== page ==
Both Dr. Kutcher and Dr. Colwell believed that my issues were stemming from the sympathetic “fight or flight” part of my nervous system. They concluded that my nervous system was in an overregulated state and was producing sympathetic mediated pain and symptoms.
One syndrome akin to this experience is Reflex Sympathetic Dystrophy (RSD). It results when your sympathetic nervous system (the “fight or flight” system) responds excessively to a trauma to the body; causing your body to freak out over something it shouldn’t freak out over. It can affect both your sensory and motor nerves, causing symptoms that include pain, swelling, tingling and burning sensations, muscle twitching, tremors, muscle spasms, and more. Usually RSD happens after trauma to the limbs, but in my case the exaggerated response came as a result of the prolotherapy injections in my neck.
My doctors believe the concussion I had suffered made me more susceptible to this type of abnormal sympathetic response for a couple of reasons.
First, concussions alter brain function. When trauma to your brain occurs, it can shift chemicals around and trigger various underlying issues, making you more susceptible to certain abnormal reactions.
One common scenario for concussion patients is the triggering of an underlying inattentive disorder. In other words, a patient may have the genetic make-up for ADD or ADHD, but may not experience any noticeable or severe symptoms of it until a concussion occurs. A concussion can trigger this abnormality in the brain and make it much more pronounced than it otherwise would have been.
A close friend of mine experienced this exact scenario: she always believed she had a minor inattentive disorder but got along just fine with it until she suffered a concussion. Now, she struggles daily with intense concentration issues.
A similar type of scenario likely happened to me, except instead of triggering an inattentive disorder, the concussion may have triggered an increased susceptibility to a nervous system malfunction similar to that of RSD.
Another factor that may have made me more susceptible to this is the fact that my nervous system was already in a heightened state due to the unresolved injuries to my neck, which was was driving this hyperactivity.
Sixteen prolotherapy injections would be a lot for a normal person, but it was certainly way too much for someone with nervous system sensitivity and whose body was fighting off an injury that was worsening. My body perceived the injections as a threat, triggering the “fight or flight” sympathetic response and overwhelming my normal coping mechanisms for handling trauma. As a result, the muscles surrounding the injection site violently constricted in protest, which compressed my nerves and produced all my new, crazy symptoms.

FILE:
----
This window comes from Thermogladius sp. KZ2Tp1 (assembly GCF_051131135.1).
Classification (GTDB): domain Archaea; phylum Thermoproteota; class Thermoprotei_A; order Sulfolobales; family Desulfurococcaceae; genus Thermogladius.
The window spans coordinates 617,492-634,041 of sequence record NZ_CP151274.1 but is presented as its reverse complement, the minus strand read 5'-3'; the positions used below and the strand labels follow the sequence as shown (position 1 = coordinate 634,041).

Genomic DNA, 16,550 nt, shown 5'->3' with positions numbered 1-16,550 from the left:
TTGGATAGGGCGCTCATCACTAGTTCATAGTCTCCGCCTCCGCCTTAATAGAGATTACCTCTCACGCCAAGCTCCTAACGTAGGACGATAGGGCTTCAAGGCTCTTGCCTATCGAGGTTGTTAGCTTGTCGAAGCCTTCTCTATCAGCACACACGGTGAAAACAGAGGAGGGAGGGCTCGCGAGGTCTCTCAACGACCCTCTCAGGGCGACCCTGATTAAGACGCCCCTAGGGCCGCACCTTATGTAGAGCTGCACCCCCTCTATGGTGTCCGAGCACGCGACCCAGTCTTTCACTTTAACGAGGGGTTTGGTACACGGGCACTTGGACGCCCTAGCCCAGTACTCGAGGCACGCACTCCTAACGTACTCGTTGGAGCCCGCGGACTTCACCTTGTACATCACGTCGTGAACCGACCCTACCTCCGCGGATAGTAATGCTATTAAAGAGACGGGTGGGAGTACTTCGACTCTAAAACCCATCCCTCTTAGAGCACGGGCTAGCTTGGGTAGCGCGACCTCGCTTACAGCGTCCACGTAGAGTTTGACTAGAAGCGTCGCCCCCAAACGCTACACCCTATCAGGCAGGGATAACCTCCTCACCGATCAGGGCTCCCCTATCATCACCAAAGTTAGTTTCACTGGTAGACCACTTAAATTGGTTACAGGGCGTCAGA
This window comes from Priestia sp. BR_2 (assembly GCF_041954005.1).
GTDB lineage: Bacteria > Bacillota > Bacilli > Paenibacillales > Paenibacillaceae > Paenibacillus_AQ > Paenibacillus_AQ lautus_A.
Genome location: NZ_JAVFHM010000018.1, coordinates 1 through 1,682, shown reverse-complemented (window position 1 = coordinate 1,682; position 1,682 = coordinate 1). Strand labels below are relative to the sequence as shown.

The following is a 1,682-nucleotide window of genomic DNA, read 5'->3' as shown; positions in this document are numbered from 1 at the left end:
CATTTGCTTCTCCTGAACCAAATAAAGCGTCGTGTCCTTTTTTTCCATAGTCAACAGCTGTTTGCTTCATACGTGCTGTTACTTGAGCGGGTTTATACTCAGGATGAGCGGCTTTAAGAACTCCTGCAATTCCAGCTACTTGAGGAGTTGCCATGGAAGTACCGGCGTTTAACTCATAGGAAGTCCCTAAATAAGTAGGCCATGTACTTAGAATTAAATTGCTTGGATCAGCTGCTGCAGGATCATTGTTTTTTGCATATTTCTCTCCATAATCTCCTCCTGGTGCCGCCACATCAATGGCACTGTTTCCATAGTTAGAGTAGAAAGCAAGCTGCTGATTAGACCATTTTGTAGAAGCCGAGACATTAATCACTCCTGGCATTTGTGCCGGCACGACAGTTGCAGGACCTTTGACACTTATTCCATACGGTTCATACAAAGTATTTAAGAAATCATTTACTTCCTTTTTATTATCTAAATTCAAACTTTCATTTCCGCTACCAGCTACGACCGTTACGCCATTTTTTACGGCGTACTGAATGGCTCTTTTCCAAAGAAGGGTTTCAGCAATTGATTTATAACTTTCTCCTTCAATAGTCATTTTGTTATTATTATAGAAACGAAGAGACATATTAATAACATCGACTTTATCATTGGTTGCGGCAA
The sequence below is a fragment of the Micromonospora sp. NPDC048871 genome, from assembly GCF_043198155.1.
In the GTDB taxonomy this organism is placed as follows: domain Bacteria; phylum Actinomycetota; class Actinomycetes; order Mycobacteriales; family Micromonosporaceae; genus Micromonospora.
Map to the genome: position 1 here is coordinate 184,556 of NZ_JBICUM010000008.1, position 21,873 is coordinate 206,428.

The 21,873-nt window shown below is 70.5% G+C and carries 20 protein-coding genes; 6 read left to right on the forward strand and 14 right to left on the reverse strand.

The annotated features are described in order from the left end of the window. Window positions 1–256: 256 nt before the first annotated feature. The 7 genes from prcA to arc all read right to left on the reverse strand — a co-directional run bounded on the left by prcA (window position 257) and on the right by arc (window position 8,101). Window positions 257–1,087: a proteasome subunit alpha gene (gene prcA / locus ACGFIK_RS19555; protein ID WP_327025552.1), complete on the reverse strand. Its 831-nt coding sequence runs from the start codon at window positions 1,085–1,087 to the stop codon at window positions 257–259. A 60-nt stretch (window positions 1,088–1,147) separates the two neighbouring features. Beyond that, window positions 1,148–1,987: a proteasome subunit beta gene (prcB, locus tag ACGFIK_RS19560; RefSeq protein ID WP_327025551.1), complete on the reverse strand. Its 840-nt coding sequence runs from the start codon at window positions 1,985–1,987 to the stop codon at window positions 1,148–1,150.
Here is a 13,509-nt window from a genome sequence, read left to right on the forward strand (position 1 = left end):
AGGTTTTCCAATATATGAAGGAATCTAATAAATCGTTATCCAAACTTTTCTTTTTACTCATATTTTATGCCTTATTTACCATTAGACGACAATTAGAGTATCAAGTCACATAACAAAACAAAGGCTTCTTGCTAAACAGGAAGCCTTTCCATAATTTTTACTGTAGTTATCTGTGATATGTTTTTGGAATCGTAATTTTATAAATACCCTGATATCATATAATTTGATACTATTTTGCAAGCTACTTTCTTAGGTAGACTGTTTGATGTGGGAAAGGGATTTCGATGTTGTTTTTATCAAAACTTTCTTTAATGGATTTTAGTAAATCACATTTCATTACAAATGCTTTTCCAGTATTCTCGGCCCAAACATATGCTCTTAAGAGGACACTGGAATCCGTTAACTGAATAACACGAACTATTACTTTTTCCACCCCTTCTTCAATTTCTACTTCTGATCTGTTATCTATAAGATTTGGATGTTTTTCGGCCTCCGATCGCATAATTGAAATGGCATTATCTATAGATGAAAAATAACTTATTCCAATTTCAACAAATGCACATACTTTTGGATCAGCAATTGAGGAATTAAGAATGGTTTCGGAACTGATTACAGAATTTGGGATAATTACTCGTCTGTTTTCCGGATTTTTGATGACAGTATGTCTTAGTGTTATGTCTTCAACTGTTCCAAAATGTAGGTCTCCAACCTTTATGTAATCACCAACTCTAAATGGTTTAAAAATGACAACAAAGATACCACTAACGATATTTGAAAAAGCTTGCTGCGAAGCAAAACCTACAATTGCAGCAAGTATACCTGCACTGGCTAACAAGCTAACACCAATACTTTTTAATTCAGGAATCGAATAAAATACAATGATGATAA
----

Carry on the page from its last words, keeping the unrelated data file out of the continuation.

It had been the final straw, and it did me in.
The plan moving forward was virtually the same as it was before this discovery (with some added components): I had to break the chronic pattern of nerve firing and subsequent muscle tension that my body had fallen into. When muscles are tight, it causes the nerves to fire and when these nerves emit such pain signals, it triggers the muscles to tighten further. It’s a vicious cycle, and one that’s not easily broken.
The second complicating factor (which I learned later at a different concussion program) is that when your muscles are chronically tight it causes them to fatigue. When your muscles are weak, they tighten even further, perpetuating the already daunting pain-ridden neuromuscular cycle.
It was an uphill battle, but one I was ready for.
Dr. Colwell added several new stretches and strengthening exercises to my rehab regimen, and Dr. Kutcher increased the dosage of the medication meant to stabilize nerve membranes and limit signal firing. The hope was that this combination of treatment would break this debilitating cycle: the stretching would release the muscle tension all over my body, and the medication would control the nerve firing. With time, this plan would calm the sympathetic “fight or flight” response and eventually break the pattern.
I wanted to explain all of this in detail for two reasons:
One, I find it very interesting. And two, understanding exactly what was happening with my body was incredibly important for me throughout the healing process. When I didn’t know what was going on I felt lost and helpless, which fueled anxiety. Once my issues were clearly articulated to me and I was given a treatment plan to address it, I was ready to roll.
It is this absence of understanding and clear-cut path forward that far too many concussion sufferers are missing. It makes my heart ache because I know there are answers to their struggles that they simply aren’t getting. This is why I’m sharing my story.